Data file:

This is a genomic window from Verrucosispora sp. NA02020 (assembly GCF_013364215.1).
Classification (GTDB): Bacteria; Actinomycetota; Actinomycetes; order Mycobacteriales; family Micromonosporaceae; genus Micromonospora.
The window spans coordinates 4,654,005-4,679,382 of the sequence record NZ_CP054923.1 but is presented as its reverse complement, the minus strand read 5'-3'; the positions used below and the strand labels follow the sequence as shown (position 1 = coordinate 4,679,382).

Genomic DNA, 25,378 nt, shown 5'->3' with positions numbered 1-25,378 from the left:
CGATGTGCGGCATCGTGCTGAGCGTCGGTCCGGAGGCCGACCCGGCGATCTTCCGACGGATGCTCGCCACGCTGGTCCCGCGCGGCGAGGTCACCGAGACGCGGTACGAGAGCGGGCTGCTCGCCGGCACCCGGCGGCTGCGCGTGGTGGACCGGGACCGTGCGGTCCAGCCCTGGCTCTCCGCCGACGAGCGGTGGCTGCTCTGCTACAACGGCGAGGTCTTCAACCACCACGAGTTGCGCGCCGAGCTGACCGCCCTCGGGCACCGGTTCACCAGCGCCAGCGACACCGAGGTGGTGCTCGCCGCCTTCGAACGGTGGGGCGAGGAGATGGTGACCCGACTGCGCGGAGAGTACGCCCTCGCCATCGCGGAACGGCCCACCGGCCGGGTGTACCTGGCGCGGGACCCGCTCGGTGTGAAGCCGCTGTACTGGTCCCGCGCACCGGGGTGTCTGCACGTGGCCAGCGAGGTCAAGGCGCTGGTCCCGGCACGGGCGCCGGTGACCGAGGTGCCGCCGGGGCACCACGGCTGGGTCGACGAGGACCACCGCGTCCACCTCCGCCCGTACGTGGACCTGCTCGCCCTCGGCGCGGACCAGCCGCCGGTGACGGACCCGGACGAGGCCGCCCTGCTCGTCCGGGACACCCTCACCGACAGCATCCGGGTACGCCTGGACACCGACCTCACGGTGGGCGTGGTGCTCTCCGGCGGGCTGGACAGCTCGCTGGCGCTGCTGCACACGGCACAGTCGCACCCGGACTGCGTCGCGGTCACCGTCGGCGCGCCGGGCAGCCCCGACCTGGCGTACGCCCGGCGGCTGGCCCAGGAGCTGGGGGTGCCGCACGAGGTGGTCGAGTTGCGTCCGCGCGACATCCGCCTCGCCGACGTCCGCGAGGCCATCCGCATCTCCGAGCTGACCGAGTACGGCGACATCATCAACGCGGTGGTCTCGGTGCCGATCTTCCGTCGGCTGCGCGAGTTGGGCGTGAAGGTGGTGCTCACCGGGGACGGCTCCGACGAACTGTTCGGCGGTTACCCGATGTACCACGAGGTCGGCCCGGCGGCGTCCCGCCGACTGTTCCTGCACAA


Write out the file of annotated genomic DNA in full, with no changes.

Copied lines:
This is a genomic window from Verrucosispora sp. NA02020 (assembly GCF_013364215.1).
Classification (GTDB): Bacteria; Actinomycetota; Actinomycetes; order Mycobacteriales; family Micromonosporaceae; genus Micromonospora.
The window spans coordinates 4,654,005-4,679,382 of the sequence record NZ_CP054923.1 but is presented as its reverse complement, the minus strand read 5'-3'; the positions used below and the strand labels follow the sequence as shown (position 1 = coordinate 4,679,382).

Genomic DNA, 25,378 nt, shown 5'->3' with positions numbered 1-25,378 from the left:
CGATGTGCGGCATCGTGCTGAGCGTCGGTCCGGAGGCCGACCCGGCGATCTTCCGACGGATGCTCGCCACGCTGGTCCCGCGCGGCGAGGTCACCGAGACGCGGTACGAGAGCGGGCTGCTCGCCGGCACCCGGCGGCTGCGCGTGGTGGACCGGGACCGTGCGGTCCAGCCCTGGCTCTCCGCCGACGAGCGGTGGCTGCTCTGCTACAACGGCGAGGTCTTCAACCACCACGAGTTGCGCGCCGAGCTGACCGCCCTCGGGCACCGGTTCACCAGCGCCAGCGACACCGAGGTGGTGCTCGCCGCCTTCGAACGGTGGGGCGAGGAGATGGTGACCCGACTGCGCGGAGAGTACGCCCTCGCCATCGCGGAACGGCCCACCGGCCGGGTGTACCTGGCGCGGGACCCGCTCGGTGTGAAGCCGCTGTACTGGTCCCGCGCACCGGGGTGTCTGCACGTGGCCAGCGAGGTCAAGGCGCTGGTCCCGGCACGGGCGCCGGTGACCGAGGTGCCGCCGGGGCACCACGGCTGGGTCGACGAGGACCACCGCGTCCACCTCCGCCCGTACGTGGACCTGCTCGCCCTCGGCGCGGACCAGCCGCCGGTGACGGACCCGGACGAGGCCGCCCTGCTCGTCCGGGACACCCTCACCGACAGCATCCGGGTACGCCTGGACACCGACCTCACGGTGGGCGTGGTGCTCTCCGGCGGGCTGGACAGCTCGCTGGCGCTGCTGCACACGGCACAGTCGCACCCGGACTGCGTCGCGGTCACCGTCGGCGCGCCGGGCAGCCCCGACCTGGCGTACGCCCGGCGGCTGGCCCAGGAGCTGGGGGTGCCGCACGAGGTGGTCGAGTTGCGTCCGCGCGACATCCGCCTCGCCGACGTCCGCGAGGCCATCCGCATCTCCGAGCTGACCGAGTACGGCGACATCATCAACGCGGTGGTCTCGGTGCCGATCTTCCGTCGGCTGCGCGAGTTGGGCGTGAAGGTGGTGCTCACCGGGGACGGCTCCGACGAACTGTTCGGCGGTTACCCGATGTACCACGAGGTCGGCCCGGCGGCGTCCCGCCGACTGTTCCTGCACAA